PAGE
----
From The Department of Worst Practices: Two-lane stroads

MLewyn's picture
two lane stroad

One phrase that has become common in transportation planning circles is "stroad"- a street that is oriented towards cars (like a major road) but is full of intersections (like a traditional, more pedestrian-oriented street) and thus doesn't function well as either a street or a road.  When I think of a stroad, I think of six-to-eight lane streets like San Jose Boulevard in Jacksonville, or Queens Boulevard in Queens.

But under the wrong conditions, even a two-lane street can function almost as badly as a stroad.  My parents in Atlanta live near Mt. Paran Road, a two-lane street that functions like a high-speed road for three reasons.  First, the absence of sidewalks scares off pedestrians- especially since many residences are surrounded by woods or bushes rather than by more walkable lawns.  Second, despite its curves, the street is just straight enough and wide enough to accommodate 40-45 mph traffic.  Third, this part of the city lacks a grid of east-west streets, so Mt. Paran and two or three similar streets have become the easiest way to get from the western edge of the city's affluent northside to north-south streets further east. As a result, Mt. Paran combines speed and congestion, much like a true stroad.  And when it is congested, a driver feels tremendous peer pressure to drive as fast as possible, because he or she is part of a long line of cars that cannot switch into another lane.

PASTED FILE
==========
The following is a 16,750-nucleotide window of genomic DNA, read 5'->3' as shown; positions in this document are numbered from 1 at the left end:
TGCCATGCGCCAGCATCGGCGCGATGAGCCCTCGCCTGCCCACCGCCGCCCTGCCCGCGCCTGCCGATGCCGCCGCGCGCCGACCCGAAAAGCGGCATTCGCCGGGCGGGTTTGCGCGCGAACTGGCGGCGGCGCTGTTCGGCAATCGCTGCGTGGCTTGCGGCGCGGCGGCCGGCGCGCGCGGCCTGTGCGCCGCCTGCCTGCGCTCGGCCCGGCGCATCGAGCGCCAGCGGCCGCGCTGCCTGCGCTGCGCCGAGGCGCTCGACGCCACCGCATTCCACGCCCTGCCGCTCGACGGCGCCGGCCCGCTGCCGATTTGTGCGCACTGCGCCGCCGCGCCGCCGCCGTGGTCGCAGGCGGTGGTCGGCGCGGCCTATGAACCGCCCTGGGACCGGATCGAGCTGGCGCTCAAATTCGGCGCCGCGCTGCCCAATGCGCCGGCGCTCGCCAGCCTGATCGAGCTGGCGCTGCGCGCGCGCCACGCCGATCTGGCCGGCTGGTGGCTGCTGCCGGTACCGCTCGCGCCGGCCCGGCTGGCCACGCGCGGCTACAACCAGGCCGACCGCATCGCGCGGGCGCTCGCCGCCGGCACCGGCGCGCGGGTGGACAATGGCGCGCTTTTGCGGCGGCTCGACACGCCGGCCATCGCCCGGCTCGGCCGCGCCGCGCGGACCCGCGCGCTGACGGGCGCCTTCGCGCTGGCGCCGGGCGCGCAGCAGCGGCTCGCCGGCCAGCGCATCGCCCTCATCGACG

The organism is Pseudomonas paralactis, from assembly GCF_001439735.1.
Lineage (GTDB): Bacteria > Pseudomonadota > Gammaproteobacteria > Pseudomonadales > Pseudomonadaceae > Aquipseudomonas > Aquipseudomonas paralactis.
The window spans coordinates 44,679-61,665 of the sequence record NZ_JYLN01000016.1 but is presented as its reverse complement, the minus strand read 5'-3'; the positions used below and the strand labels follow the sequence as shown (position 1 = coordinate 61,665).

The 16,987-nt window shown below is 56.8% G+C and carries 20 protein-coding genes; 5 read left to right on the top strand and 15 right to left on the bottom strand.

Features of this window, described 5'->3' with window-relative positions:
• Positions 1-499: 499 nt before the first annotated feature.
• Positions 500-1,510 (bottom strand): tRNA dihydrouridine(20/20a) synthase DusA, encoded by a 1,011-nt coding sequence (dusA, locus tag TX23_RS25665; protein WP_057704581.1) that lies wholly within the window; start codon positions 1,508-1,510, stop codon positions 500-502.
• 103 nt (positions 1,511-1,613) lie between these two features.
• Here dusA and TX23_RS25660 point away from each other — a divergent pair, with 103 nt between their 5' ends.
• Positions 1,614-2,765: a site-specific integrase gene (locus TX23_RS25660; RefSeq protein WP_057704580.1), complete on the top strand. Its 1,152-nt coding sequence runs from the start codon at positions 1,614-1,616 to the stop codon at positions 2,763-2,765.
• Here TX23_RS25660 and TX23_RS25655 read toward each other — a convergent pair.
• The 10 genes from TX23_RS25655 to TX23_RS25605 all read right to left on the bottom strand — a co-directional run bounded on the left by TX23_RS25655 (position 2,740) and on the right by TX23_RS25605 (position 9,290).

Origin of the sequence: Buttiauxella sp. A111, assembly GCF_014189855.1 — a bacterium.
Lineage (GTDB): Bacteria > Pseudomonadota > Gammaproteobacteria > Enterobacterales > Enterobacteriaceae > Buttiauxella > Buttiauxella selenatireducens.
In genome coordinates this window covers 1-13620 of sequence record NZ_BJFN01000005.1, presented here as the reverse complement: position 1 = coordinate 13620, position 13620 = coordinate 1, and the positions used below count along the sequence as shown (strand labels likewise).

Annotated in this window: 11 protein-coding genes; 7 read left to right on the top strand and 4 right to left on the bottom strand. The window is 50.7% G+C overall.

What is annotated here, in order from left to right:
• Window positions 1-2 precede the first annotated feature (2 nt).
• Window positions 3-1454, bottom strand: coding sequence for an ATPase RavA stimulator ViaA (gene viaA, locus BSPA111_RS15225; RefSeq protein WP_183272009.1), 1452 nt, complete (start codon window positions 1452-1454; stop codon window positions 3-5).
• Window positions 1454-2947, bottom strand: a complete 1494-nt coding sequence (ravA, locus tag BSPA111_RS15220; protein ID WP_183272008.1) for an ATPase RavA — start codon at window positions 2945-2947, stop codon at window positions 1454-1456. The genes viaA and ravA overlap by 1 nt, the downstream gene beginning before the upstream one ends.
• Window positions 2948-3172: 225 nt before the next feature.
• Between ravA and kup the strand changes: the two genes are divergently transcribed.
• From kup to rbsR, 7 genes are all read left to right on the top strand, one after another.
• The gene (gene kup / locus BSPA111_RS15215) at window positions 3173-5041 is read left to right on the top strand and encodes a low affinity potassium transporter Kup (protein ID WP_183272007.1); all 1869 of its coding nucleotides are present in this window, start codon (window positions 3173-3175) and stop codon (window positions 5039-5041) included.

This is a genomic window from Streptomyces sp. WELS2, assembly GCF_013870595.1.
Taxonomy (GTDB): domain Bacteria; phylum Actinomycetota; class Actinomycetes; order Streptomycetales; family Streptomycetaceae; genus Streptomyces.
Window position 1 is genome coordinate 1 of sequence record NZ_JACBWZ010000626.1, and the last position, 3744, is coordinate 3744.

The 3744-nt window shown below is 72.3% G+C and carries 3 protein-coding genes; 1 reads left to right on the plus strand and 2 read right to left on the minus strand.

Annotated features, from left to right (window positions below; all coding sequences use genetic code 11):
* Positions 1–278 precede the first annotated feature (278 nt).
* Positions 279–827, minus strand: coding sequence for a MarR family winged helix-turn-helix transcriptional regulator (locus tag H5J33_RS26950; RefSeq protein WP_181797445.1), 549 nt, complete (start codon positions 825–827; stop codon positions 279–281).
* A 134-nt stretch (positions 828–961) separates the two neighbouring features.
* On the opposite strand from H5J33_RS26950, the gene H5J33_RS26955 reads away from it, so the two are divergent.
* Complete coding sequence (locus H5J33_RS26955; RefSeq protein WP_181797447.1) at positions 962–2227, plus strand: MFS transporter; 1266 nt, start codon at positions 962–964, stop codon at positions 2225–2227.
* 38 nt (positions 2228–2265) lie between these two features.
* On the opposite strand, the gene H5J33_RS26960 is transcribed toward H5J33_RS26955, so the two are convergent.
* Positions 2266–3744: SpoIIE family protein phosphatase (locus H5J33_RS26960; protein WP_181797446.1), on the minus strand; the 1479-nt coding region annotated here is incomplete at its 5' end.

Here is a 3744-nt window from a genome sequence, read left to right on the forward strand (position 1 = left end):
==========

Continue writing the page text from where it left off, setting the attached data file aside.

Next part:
What can be done about two-lane stroads?  I'm not sure.  Sidewalks would be a major improvement; given the difficulty of getting anywhere nearby without driving on Mount Paran, I'm not sure traffic calming would be politically feasible.  But planners of future neighborhoods can certainly learn something from the difficulties of streets like Mount Paran: the best way to avoid turning residential streets into de facto regional arterials is to build a grid of streets that accommodate both drivers and pedestrians more effectively.  

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